Is MyJar good for you?
MyJar – Let’s face it – banks will never win when it comes to popularity. Most of us view our banks as a necessary evil and dislike having to contact them. Which? highlighted recently that 25% of UK bank customers experience problems with accounts; the most common problems were poor customer service, the bank trying to sell inappropriate products or difficulty in reaching an advisor.
Why is that? What is it about the customer service we experience from our banks that we have come to despise so much?
My Jar Alternative
MyJar is all about solutions, so rather than discuss how banks seem to be on the down side of popular public opinion, let’s look at how they can up their game when it comes to improving customer service.
Customer service is super important for banks
Firstly, one of the most important steps banks can take to improve their customer service function is to ensure that their customers can actually reach them, at any time of day or night. Despite telephone and email still being the most popular way for customers to interact with companies, Facebook, Twitter, forums, live chat and blogs are quickly taking a bigger share for customer / bank communications and, more worryingly, customer complaints. This is bad news for the company’s reputation and has the potential to quickly snowball into online customer uprisings, leading to PR disasters as per MyJar.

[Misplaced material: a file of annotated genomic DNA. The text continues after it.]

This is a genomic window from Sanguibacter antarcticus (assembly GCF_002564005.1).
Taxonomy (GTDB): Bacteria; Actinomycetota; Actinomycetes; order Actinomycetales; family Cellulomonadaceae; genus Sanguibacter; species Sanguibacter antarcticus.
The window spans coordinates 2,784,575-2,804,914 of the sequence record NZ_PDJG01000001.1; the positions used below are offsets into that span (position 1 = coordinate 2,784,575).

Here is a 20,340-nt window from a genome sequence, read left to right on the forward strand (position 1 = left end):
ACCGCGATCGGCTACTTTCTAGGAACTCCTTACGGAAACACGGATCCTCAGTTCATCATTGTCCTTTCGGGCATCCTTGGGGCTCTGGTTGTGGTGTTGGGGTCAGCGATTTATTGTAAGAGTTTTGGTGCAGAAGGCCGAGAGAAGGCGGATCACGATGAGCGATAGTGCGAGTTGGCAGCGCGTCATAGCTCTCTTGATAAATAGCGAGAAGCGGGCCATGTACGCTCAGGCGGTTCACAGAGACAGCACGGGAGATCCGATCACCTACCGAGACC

Multiple social channels help you improve the efficiency of support
Handled appropriately, the multiple social channels can greatly improve the efficiency of the support team, increase customer satisfaction and generate new opportunities. Mishandled and there is a real risk of being out of touch and at a competitive disadvantage.
So how can companies – and banks specifically with MyJar– approach issues on social media? Some basic rules are as follows:
- Quick contact: Get in touch with commentators as quickly as possible. (Suggestion: 10 minutes.)
- Publicly acknowledge that you’re following up with them (within same 10 minute timeframe.)
- For Twickets (customer requests sent via Twitter) : Don’t respond to baiting, or obvious attempts to pull you into a pointless altercation in a public space. Nobody gains from this kind of interaction.